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Transportation Equity Will Mean Reducing Overall Costs

Transportation eats up 25 percent of the income of median-wage earners in Tampa, Fla., underscoring that the path to transportation equity could be as simple as reducing transportation costs.

Traffic in a freeway.
The issue of transportation equity is one often bookended by dollar signs. Because improving public transit, building out infrastructure and correcting past wrongs — even reducing the overall costs to make it more accessible — often takes money.

In Tampa, Fla., transportation eats up about 25 percent of the median wage earner’s income, said Vik Bhide, director of mobility in the city.

“The bottom line is, for the median wage or below, getting around is very expensive,” said Bhide during a transportation equity panel at the CoMotion MIAMI conference April 21. “And certainly, that’s not an equitable way to move forward.”

The reason transportation is so expensive in Tampa is not unlike the reason it is costly in many cities — owning and operating a car is the only reasonable choice for residents.

“One of the reasons the cost of transportation is so high in Tampa is because transit investment is at a historical low,” said Bhide. “And that means we are increasingly car-centric and car-dependent.”

Not far away, in Miami, the grassroots group Transit Alliance Miami was formed in 2017 and has spearheaded a campaign to redesign the bus network in the region. The redesigned system, known as the Better Bus Project, is set to be implemented this summer.

“We have found that if you don’t give choices to people, the easiest choice will be to continue to drive,” said Grace Perdomo, executive director of Transit Alliance Miami, during the panel.

What Perdomo and others have long championed is a public transit system that is frequent, safe, convenient, affordable and functions, not as a mode of last resort, but one residents and visitors will choose to use.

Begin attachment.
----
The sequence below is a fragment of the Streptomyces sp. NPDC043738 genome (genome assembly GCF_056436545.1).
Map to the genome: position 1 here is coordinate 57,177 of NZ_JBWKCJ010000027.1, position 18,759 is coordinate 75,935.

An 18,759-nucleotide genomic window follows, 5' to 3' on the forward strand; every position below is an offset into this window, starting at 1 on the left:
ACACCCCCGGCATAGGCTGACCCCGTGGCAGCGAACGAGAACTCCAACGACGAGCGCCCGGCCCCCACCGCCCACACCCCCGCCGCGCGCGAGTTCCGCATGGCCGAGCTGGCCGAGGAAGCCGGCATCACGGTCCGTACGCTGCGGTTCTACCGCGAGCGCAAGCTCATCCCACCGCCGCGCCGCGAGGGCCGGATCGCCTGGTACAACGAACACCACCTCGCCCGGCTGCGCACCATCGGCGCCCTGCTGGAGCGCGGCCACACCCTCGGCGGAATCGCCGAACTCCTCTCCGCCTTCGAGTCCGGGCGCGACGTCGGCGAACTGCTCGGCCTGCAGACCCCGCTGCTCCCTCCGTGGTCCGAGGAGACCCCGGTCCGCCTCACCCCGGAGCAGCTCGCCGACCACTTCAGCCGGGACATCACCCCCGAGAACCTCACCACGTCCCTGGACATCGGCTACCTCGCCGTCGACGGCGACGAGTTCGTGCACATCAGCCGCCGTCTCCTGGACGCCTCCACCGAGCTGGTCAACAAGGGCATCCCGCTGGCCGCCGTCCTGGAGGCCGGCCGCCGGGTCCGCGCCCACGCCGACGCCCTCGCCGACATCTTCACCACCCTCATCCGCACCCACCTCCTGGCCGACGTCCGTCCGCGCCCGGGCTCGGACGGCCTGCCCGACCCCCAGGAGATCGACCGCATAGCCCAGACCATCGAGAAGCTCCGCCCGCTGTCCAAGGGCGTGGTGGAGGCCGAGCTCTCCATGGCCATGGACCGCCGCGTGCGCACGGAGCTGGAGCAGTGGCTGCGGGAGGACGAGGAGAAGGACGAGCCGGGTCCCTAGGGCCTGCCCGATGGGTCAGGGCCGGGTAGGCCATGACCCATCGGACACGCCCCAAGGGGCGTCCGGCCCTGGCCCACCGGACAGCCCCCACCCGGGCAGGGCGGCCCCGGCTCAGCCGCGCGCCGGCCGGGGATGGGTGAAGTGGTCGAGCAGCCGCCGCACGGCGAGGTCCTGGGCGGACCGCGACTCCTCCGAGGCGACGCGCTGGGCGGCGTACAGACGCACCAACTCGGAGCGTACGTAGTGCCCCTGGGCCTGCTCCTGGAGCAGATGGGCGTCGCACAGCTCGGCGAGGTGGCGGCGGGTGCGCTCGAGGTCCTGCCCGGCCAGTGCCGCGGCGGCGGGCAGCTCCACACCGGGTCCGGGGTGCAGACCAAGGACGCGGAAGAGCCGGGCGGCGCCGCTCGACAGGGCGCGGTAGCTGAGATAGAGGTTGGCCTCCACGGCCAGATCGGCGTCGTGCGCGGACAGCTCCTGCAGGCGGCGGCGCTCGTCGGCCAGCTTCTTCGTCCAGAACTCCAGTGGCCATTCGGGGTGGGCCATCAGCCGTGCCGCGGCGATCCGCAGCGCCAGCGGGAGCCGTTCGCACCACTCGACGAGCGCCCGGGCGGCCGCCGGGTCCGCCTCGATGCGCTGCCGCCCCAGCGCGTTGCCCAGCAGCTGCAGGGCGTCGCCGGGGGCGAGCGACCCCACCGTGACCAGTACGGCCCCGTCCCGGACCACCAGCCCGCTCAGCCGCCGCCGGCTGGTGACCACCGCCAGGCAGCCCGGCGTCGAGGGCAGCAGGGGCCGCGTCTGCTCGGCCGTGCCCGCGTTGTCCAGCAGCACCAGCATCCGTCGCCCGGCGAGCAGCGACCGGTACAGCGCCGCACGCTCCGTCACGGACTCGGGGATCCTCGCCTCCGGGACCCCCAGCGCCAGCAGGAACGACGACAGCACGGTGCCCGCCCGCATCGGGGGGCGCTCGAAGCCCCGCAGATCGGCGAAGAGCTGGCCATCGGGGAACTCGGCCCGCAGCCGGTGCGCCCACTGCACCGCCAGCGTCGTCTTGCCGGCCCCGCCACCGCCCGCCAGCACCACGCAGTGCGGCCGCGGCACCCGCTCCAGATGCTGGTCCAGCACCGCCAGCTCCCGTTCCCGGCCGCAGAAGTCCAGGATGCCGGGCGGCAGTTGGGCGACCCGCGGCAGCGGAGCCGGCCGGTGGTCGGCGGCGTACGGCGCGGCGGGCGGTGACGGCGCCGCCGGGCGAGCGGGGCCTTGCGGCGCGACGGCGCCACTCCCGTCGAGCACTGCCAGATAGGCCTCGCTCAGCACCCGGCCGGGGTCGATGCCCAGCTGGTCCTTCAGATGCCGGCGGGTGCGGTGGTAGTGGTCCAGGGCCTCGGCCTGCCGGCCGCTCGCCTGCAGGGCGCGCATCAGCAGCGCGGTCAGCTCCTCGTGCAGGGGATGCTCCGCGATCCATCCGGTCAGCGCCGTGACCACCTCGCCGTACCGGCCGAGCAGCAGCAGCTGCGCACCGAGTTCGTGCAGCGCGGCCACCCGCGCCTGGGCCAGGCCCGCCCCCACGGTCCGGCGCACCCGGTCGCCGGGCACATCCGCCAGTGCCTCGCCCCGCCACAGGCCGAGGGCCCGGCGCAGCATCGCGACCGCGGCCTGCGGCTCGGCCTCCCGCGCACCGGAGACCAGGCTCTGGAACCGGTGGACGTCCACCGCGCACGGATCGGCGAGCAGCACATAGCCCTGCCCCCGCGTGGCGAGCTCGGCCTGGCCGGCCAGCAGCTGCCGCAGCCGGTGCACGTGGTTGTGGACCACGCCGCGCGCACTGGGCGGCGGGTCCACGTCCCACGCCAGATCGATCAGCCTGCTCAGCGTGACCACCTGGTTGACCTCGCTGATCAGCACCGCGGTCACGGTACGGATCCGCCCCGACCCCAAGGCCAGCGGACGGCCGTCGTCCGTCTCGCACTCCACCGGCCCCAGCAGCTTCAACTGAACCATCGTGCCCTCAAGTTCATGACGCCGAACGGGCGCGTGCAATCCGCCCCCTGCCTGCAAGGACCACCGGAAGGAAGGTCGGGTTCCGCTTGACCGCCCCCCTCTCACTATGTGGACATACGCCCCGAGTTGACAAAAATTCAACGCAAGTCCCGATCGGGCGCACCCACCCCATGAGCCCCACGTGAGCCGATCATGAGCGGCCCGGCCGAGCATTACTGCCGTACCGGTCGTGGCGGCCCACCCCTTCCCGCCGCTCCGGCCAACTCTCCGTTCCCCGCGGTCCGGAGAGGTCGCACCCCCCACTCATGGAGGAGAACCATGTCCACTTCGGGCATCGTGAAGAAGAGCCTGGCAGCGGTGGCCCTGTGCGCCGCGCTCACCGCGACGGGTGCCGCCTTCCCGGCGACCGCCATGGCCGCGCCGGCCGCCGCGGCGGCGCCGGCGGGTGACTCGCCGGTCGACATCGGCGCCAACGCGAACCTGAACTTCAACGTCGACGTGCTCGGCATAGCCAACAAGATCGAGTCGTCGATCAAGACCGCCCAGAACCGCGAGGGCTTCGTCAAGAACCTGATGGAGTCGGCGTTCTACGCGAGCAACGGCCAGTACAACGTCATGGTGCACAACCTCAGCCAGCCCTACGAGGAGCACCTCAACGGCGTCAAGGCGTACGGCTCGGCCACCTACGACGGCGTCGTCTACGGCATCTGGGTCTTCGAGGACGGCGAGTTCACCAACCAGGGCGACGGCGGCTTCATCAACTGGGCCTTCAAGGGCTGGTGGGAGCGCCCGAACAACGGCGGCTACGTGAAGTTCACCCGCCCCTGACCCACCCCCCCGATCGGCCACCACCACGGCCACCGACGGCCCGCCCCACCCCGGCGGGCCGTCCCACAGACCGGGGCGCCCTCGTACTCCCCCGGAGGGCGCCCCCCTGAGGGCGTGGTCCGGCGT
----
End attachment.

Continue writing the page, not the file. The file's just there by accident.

“You want both choice riders and transit dependent,” said Kome Ajise, executive director of the Southern California Association of Governments (SCAG), in some of his comments. SCAG’s focus area is home to more than 19 million people spread across 191 cities and six counties. “We like to say, you can own a car, but you should have the choice to not have to drive it everyday.”

Elevating transit systems to this level takes political will, public support and the funding to actually do it. In Tampa, the Hillsborough County Board of Commissioners recently approved placing a 1 cent sales tax increase onto the November ballot. One part of the tax would be an allocation of 45 percent — “right off the top — for transit, said Bhide. “I think that’s going to move the needle in a big way.”

The funding can help with not only improving the operations of public transit, but starting to put in place other amenities serving bikers and pedestrians, and other approaches to make transportation less costly for the region.

One approach to reducing transportation costs in a direct and visceral way is to get ride of the farebox.

“I feel like bus transit, being free, is a real possibility — especially for smaller to mid-size cities, where the farebox collection isn’t as much as compared to the rest of the operating costs,” said Bhide.

“It’s worth pursuing that. It’s not that costly. It’s definitely less costly than building highways,” he added.

Other cities like Los Angeles and Kansas City, Mo., have explored the free rides concept, namely during the COVID-19 pandemic when many agencies stopped taking money, out of concerns for safety, as well as to ease the financial burden for the essential workers needing the service.

In Tampa, a two-mile streetcar has been free for about three years, and is regarded as wildly successful. In fact, the streetcar had higher ridership in 2021 than the entire 61-mile SunRail system.

“So our hope is to be able to grow that system,” said Bhide of the streetcar.
Skip Descant writes about smart cities, the Internet of Things, transportation and other areas. He spent more than 12 years reporting for daily newspapers in Mississippi, Arkansas, Louisiana and California. He lives in downtown Yreka, Calif.


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